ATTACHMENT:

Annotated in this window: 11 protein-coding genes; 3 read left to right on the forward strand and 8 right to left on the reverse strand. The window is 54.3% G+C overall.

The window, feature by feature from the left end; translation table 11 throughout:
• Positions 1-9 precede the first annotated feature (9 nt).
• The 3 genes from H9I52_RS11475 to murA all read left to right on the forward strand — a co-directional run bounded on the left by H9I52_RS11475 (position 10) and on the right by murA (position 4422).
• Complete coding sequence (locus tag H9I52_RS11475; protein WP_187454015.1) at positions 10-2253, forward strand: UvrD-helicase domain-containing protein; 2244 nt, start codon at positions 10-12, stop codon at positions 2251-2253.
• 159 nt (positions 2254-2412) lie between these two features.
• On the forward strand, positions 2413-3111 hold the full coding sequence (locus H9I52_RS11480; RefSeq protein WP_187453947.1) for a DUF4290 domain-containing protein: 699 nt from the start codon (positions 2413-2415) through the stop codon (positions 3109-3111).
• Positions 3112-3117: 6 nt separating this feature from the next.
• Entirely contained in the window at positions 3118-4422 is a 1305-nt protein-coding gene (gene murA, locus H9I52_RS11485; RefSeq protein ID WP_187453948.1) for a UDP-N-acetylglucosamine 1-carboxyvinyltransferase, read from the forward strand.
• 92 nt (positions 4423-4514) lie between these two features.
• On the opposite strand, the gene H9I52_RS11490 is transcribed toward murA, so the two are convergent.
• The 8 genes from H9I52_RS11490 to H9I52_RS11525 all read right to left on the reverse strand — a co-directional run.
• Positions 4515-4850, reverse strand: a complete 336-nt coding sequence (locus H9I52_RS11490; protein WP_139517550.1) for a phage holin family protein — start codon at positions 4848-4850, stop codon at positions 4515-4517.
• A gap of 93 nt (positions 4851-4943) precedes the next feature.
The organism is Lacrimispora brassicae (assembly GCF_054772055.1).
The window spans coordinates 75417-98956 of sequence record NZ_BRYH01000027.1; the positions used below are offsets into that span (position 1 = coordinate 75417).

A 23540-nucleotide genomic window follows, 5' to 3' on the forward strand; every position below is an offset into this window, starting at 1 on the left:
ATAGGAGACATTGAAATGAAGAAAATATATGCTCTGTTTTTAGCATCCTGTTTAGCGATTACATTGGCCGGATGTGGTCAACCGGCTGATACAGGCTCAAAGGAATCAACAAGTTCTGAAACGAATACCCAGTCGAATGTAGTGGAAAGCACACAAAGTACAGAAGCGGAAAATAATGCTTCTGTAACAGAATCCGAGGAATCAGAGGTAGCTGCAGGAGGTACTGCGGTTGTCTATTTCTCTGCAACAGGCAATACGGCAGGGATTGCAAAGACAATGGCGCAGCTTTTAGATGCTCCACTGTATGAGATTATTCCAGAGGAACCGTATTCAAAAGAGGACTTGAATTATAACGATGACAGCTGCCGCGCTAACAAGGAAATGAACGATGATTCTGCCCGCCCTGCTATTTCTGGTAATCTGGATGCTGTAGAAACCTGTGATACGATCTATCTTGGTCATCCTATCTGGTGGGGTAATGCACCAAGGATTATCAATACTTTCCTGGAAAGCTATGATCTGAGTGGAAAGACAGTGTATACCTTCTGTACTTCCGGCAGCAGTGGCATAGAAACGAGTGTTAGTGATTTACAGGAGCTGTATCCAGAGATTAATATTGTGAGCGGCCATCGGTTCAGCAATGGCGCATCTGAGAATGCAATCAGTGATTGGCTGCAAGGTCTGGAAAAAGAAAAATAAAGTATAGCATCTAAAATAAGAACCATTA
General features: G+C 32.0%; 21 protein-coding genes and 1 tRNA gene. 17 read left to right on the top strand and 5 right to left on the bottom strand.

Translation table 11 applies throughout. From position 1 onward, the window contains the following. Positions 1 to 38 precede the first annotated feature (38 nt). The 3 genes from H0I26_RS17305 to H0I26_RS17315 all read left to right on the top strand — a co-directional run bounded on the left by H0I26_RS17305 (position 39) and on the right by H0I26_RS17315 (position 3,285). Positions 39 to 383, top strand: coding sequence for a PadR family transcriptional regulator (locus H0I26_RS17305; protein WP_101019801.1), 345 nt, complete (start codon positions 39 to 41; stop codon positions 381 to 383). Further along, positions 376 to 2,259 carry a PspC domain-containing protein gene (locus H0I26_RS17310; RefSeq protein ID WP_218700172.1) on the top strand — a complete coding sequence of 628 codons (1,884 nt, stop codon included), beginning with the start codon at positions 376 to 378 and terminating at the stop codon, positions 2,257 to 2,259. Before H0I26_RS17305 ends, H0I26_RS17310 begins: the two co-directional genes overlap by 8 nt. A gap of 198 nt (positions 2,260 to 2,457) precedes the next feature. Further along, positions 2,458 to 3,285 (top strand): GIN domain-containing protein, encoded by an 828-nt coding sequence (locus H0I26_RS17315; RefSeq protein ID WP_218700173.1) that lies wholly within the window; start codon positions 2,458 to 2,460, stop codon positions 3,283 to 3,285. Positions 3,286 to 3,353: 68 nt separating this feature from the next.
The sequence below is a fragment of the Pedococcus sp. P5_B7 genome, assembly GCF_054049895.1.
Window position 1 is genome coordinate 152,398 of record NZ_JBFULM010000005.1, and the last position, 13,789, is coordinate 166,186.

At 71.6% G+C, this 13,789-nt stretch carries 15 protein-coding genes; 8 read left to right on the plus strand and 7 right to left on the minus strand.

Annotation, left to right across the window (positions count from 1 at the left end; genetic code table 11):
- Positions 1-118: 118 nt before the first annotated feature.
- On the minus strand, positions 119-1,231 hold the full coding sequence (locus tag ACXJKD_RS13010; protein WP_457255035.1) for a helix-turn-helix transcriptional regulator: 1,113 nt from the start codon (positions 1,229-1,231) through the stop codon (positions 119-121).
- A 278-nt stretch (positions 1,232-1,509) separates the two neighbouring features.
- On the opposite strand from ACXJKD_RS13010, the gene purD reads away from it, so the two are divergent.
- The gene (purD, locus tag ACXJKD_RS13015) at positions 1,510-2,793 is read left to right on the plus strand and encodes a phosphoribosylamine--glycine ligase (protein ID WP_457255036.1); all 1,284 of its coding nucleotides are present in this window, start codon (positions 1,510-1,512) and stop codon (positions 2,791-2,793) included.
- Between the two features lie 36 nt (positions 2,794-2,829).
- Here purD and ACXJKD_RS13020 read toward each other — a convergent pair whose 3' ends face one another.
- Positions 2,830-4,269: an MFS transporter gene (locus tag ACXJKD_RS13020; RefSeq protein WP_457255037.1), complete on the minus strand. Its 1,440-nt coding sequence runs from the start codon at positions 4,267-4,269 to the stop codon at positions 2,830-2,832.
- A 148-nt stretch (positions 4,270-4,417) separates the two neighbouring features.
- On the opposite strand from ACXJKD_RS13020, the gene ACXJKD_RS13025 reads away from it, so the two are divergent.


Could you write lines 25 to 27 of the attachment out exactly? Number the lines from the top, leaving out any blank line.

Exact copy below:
- Positions 1-118: 118 nt before the first annotated feature.
- On the minus strand, positions 119-1,231 hold the full coding sequence (locus tag ACXJKD_RS13010; protein WP_457255035.1) for a helix-turn-helix transcriptional regulator: 1,113 nt from the start codon (positions 1,229-1,231) through the stop codon (positions 119-121).
- A 278-nt stretch (positions 1,232-1,509) separates the two neighbouring features.